'Basal-like' breast cancer does not originate from basal stem cells

Sep 02, 2010

New research uncovers a case of mistaken identity that may have a significant impact on future breast cancer prevention and treatment strategies. The study, published by Cell Press in the September 3rd issue of the journal Cell Stem Cell, suggests that despite their "stem cell-like" characteristics, most aggressive breast tumors are not derived from normal mammary gland stem cells.

The glandular tissue of the breast contains two main cell types, outer "basal" cells and inner "luminal" cells. The basal layer consists mostly of differentiated cells with a small population of mammary . The luminal layer contains differentiated cells and several types of cells which are intermediates between the luminal cells and stem cells. The different cell types can be identified and separated on the basis of specific molecular markers.

"In , it has been proposed that different tumor subtypes may originate from different stem and intermediate cells, with more aggressive 'basal-like' breast cancers originating from basal stem cells and less aggressive breast cancers from the luminal intermediates," explains senior study author, Dr. Matthew J. Smalley from The Breakthrough Breast Cancer Research Centre at the Institute of Cancer Research in London. "Strikingly, the vast majority of with mutations in BRCA1, a breast cancer , have basal-like characteristics, suggesting a stem cell origin."

More recently, however, it was demonstrated that increases in abnormal luminal intermediate cells are associated with BRCA1 mutations and that there are similarities between the genes switched on in normal human luminal intermediate cells and basal-like breast cancer cells. "To resolve the true origin of BRCA1 breast cancer, we designed the first direct comparison of the effects of creating identical BRCA1-associated tumor predisposing events in basal stem versus luminal intermediate cells," says Dr. Smalley.

Specifically, the researchers deleted the BRCA1 gene in mouse basal stem cells or luminal intermediate cells. They discovered that although BRCA1 deletion caused tumors to form from both basal stem cells and luminal intermediate cells, only the latter had features that were identical to both human BRCA1 tumors and the majority of human basal-like breast cancers not associated with BRCA1 mutations.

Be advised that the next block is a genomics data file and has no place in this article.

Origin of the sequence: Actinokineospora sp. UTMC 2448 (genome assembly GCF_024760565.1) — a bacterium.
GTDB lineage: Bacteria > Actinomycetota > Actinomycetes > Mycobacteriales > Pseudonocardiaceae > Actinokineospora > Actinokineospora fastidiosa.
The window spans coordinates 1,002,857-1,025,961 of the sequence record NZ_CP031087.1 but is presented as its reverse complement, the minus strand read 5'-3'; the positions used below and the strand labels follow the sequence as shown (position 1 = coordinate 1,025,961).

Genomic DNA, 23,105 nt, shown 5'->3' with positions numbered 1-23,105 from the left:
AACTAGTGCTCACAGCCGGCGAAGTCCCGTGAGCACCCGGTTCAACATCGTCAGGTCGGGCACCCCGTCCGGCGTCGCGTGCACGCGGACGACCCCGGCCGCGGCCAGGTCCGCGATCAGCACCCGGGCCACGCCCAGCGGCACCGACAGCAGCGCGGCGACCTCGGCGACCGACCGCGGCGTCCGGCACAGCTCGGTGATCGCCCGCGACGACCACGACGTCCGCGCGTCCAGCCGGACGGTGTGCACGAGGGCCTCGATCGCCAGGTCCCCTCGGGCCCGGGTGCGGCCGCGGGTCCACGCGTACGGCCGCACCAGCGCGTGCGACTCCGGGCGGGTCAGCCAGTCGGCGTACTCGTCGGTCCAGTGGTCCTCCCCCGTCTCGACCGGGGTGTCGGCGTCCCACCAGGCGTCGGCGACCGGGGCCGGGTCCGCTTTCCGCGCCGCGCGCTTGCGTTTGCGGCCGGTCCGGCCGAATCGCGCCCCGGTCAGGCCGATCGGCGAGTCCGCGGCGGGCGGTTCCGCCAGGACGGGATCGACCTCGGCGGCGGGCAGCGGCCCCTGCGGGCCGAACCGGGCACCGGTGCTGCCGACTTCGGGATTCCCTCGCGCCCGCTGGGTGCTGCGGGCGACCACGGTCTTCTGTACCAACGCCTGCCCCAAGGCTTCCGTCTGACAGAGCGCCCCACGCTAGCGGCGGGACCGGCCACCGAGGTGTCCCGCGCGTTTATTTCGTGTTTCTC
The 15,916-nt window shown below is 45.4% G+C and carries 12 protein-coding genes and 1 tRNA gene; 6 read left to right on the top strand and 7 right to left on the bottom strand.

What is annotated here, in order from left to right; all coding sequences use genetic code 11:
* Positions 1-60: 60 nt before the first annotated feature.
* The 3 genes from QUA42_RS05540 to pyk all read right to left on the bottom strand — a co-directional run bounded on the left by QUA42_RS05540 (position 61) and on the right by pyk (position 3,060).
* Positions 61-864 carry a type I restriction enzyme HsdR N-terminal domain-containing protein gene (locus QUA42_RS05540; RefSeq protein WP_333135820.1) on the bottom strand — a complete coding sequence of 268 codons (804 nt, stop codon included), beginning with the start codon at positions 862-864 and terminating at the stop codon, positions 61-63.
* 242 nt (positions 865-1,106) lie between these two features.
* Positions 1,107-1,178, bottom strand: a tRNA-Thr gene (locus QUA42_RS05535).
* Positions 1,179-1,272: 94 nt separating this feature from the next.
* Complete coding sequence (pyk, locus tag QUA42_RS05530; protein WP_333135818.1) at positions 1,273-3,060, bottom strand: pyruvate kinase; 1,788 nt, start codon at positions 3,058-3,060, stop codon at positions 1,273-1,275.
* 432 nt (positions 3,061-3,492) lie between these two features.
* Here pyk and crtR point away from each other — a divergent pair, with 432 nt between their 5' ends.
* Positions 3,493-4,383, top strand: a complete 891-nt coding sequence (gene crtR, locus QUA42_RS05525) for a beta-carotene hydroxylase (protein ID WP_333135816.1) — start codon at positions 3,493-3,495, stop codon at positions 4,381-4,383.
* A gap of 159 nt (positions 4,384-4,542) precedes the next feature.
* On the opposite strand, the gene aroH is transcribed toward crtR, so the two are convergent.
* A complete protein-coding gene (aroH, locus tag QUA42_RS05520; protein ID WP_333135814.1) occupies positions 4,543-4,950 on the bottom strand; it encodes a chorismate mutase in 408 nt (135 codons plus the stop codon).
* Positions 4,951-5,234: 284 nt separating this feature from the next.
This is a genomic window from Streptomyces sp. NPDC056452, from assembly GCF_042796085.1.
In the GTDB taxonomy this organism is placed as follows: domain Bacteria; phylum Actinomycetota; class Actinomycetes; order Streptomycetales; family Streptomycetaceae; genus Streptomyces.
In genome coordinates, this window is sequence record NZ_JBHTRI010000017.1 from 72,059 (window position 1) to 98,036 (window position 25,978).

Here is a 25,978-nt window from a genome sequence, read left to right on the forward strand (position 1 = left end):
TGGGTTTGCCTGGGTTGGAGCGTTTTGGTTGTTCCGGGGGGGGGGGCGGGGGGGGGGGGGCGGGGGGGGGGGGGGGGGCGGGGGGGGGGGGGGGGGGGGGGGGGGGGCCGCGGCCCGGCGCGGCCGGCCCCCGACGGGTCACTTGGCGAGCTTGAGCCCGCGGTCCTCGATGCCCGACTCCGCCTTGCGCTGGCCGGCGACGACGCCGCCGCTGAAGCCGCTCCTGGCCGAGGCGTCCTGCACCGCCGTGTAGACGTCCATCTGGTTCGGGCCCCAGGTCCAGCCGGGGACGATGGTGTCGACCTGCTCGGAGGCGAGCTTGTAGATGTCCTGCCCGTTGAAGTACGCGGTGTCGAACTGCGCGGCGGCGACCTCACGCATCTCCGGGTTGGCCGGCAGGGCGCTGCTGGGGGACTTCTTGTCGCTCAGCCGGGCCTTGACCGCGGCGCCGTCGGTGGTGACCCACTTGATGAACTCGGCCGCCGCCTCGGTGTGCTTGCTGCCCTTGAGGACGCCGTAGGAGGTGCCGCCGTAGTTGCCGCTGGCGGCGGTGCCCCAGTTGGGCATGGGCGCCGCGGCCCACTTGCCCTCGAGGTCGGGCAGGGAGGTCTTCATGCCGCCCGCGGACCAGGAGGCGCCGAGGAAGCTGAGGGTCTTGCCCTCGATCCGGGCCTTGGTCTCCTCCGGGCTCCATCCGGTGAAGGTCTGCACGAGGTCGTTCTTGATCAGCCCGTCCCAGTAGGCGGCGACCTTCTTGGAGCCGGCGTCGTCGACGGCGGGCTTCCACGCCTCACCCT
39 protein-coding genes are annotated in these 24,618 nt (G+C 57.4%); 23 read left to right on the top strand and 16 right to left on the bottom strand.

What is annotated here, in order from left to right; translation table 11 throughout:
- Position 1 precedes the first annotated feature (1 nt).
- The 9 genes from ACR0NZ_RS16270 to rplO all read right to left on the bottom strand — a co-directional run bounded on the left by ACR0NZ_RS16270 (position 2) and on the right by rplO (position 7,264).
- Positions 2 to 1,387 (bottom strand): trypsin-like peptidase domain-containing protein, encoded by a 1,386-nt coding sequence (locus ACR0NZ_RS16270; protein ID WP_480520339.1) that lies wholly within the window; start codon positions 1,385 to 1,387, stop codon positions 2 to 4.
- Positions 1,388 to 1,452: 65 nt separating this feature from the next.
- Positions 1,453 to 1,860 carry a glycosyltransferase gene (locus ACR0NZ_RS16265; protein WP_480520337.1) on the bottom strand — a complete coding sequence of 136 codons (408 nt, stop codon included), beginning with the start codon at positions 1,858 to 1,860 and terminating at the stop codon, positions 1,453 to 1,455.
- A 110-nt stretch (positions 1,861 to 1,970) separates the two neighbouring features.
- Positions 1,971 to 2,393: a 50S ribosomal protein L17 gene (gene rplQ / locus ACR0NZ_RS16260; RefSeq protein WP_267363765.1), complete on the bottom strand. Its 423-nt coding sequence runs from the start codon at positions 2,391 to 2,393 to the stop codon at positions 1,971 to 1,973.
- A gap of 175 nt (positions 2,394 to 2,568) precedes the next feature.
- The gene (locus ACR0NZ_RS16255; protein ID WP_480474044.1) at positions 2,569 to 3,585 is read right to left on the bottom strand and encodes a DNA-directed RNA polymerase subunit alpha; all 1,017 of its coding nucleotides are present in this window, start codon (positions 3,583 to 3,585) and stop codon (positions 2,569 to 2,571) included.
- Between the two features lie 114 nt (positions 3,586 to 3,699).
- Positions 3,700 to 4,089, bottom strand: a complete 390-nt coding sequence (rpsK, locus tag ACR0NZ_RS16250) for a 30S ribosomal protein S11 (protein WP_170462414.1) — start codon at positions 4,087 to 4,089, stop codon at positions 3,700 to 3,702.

Taken together, these findings suggest that the majority of so-called basal-like breast cancers are derived from luminal intermediate cells and not from basal stem cells as was originally expected. "Our results highlight luminal intermediate cells as a key to understanding the origins of basal-like breast cancer," concludes Dr. Smalley. "This has important implications for treatment and prevention strategies for this aggressive disease."

Explore further: Endogenous hormones improve breast cancer risk models

add to favorites email to friend print save as pdf

Related Stories

Stem cell 'daughters' lead to breast cancer

Aug 02, 2009

Walter and Eliza Hall Institute scientists have found that a population of breast cells called luminal progenitor cells are likely to be responsible for breast cancers that develop in women carrying mutations ...

Cell of origin identified for common type of breast cancer

Jan 19, 2010

A study by researchers at Tufts University School of Medicine, the Sackler School of Graduate Biomedical Sciences at Tufts, and Tufts Medical Center improves our current understanding of the origins of breast cancer. The ...

Herceptin targets breast cancer stem cells

Jul 09, 2008

A gene that is overexpressed in 20 percent of breast cancers increases the number of cancer stem cells, the cells that fuel a tumor's growth and spread, according to a new study from the University of Michigan Comprehensive ...

BRCA1 mutation linked to breast cancer stem cells

Jan 31, 2008

A new study may explain why women with a mutation in the BRCA1 gene face up to an 85 percent lifetime risk of breast cancer. Researchers from the University of Michigan Comprehensive Cancer Center found that BRCA1 plays a ...

Recommended for you

Endogenous hormones improve breast cancer risk models

16 hours ago

(HealthDay)—Inclusion of endogenous hormones in prediction models improves prediction of invasive breast cancer risk in postmenopausal women, according to a study published online Aug. 18 in the Journal of ...

Novel oncogenic RET mutation found in small cell lung cancer

17 hours ago

For the first time an oncogenic somatic mutation at amino acid 918 in the RET (rearranged during transfection) protein has been identified in small cell lung cancer (SCLC) tumors and enforced expression of this mutation within ...

User comments : 0